G4S say they could lose as much as £50million as a result of the London Olympics security fiasco.
In a statement, the company said it "deeply regrets" the problems which have resulted in 3,500 troops being drafted in at the 11th hour to make up a shortfall in security guards for London 2012, which is just two weeks away.
"G4S accepts its responsibility for the additional cost of the increased military deployment resulting from the shortfall in workforce delivery," the statement said.
"The company is also incurring other significant costs as it endeavours to meet the contract challenges.
"Whilst it is not possible to gauge the precise financial impact, it is estimated that the company will incur a loss on the contract in the range of £35 million to £50 million, all of which will fall in the current financial year."
Chief Executive Nick Buckles expressed regret that G4S had been unable to meet its commitment to Locog to provide security guards.
"We are deeply disappointed that we have not been able to fully deliver against our contract with Locog and that it has been necessary to call upon the additional military personnel," he said.
"In partnership with the military and Locog, we are working flat out around the clock to resolve the situation. We are determined that together we will deliver a successful and secure games."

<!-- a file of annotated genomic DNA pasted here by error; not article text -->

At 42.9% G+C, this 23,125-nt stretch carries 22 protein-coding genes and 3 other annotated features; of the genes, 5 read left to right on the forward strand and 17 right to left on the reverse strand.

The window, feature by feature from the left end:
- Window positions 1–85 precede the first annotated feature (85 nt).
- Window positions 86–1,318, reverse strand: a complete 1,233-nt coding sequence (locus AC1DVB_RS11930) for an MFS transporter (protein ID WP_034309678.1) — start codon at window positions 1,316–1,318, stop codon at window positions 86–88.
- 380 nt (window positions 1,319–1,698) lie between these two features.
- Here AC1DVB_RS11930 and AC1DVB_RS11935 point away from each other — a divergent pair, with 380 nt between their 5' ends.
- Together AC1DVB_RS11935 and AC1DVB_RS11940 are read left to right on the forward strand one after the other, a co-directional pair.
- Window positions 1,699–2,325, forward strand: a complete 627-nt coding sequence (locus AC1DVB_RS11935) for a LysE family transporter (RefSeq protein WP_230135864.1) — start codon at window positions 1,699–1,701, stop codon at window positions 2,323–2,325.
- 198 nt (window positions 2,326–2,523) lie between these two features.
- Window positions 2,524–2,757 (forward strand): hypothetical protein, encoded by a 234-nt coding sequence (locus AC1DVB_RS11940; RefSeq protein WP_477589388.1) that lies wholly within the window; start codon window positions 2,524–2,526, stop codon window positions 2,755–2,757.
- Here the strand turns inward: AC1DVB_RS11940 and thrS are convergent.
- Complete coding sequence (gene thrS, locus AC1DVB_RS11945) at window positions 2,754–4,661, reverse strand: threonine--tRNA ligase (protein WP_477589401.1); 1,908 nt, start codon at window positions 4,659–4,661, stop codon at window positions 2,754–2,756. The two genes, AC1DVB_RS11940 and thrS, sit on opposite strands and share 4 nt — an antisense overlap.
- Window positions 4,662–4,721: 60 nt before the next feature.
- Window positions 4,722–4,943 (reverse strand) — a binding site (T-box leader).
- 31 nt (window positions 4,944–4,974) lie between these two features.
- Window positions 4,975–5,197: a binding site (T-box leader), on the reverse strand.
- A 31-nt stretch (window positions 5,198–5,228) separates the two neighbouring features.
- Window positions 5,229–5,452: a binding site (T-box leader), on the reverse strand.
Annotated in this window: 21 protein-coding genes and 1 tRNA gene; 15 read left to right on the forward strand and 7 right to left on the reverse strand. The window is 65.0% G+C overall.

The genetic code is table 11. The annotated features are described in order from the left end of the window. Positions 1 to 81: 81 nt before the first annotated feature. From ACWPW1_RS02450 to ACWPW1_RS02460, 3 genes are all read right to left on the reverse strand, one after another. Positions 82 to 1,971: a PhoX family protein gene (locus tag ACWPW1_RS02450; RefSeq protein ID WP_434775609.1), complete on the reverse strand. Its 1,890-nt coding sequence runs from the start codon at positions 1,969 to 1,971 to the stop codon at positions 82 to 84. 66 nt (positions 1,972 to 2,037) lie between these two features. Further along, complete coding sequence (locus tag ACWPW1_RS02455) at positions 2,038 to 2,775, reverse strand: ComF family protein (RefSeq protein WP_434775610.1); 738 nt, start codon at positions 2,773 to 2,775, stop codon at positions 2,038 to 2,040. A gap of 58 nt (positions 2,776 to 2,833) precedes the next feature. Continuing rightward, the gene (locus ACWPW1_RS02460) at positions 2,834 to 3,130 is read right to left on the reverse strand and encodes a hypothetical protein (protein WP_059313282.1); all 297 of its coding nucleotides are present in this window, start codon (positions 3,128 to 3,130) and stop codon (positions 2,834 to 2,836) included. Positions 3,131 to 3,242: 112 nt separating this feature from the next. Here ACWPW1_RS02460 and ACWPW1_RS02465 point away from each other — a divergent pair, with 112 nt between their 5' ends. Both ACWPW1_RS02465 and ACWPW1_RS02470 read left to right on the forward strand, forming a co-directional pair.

G4S, whose contract was worth £284m, claimed it had run into difficulties in processing applicants in sufficient numbers through the necessary training, vetting and accreditation procedures in what it described as "an extremely complex workforce supply contract".
"As a result, we will be unable to deliver all of the necessary workforce numbers," the statement added.
"We have worked very closely with Locog throughout the build up. At the point we felt that we could no longer assure the scale of the security workforce we had committed to, we advised them of the situation."
Prime Minister David Cameron had said on Friday that firms who failed to deliver on their contracts for the Olympics should have to bear the cost.
"I'm absolutely clear that if companies don't deliver on their contract then they should be pursued for that money," said Mr Cameron.